Extended depth of focus lenses

Extended depth of focus (EDoF) is a new multifocal intraocular lens (IOL) technology. An intraocular lens implant is an artificial replacement for the crystalline lens of your eye and is used to treat the following conditions:

  • Presbyopia – a gradual, age-related loss of the eye’s ability to focus on nearby objects
  • Cataracts – a clouding of the normally clear lens of the eye
  • Astigmatism – a common imperfection in the eye’s curvature

The lens of the eye is an important part of the eye’s anatomy that allows it to focus on objects at varying distances.

How EDoF lenses work

EDoF intraocular lenses bend the light entering the eye from intermediate and far distances and focus it onto a single focal point on your retina. This gives your eye the ability to focus on objects at different distances simultaneously. Extended depth of vision IOLs may reduce or even eliminate the need for glasses. 

EDoF lenses are often recommended for those who regularly use intermediate vision for things like computer work, gardening, or cooking and would like to do so without glasses. While EDOF lenses are perfect for enhancing distance and intermediate vision, some people might need reading glasses for close-up work like reading or sewing.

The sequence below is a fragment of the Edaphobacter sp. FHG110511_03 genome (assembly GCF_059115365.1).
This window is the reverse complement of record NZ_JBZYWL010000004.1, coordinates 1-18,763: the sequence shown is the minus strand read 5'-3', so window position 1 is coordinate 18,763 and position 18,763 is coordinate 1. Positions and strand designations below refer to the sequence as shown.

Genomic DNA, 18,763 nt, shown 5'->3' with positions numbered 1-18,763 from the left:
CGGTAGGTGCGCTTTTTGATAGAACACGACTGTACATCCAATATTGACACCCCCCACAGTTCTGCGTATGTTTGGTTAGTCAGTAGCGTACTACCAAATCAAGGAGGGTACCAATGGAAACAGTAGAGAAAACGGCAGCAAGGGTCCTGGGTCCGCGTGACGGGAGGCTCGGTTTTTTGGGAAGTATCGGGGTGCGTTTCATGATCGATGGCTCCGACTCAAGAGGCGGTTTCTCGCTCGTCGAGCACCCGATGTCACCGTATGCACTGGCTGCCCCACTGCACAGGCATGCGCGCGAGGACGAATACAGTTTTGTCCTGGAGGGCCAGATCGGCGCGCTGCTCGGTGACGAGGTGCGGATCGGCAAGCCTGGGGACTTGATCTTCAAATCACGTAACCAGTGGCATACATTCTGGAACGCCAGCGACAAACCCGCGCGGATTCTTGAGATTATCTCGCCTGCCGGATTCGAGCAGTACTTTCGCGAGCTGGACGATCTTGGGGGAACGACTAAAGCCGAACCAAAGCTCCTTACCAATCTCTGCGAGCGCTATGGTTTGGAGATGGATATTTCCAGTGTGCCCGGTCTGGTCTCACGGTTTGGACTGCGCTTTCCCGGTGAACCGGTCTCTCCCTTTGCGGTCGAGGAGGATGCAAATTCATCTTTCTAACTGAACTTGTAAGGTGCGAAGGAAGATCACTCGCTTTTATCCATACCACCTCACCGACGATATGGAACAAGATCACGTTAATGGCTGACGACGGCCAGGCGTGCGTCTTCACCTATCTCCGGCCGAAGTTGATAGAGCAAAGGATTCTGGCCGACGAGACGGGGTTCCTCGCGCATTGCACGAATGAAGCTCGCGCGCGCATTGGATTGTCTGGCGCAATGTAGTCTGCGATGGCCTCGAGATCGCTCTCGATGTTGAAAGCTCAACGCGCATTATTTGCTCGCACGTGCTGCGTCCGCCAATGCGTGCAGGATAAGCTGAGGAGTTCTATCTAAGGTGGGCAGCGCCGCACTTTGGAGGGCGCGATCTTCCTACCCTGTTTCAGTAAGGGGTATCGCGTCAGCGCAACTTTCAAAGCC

Benefits of extended depth of focus lenses

Unlike multifocal (MF) IOLs, which create separate focal points for distance and reading, extended depth of focus lenses make a single, elongated focal point to enhance the natural depth of focus within the eye. Simply put, this technology restores a person’s intermediate and distance vision while reducing the side effects typically associated with multifocal lenses like halos and glare. Halos and glare are common side effects for all multifocal IOLs because they divide incoming light into two or more images on the retina.

EDoF lenses allow you to see objects clearly whether they’re far away or at an intermediate distance (e.g., approximately arm’s length). This means you can enjoy several activities without needing to wear prescription glasses, such as:

  • Playing sports
  • Working on the computer
  • Driving a car
  • Watching television
  • Cleaning
  • Cooking
  • Shopping 
  • Gardening

However, it’s important to note that reading glasses may still be necessary for reading small print.

Not everyone is a good candidate for EDoF lenses. Talk to your eye specialist about your daily activities as well as your vision goals so they can help you choose the best IOL for your lifestyle. 

Please call Eye Specialists of Louisiana at 255-768-7777 to see if the extended depth of focus lenses is right for you or schedule an initial consultation.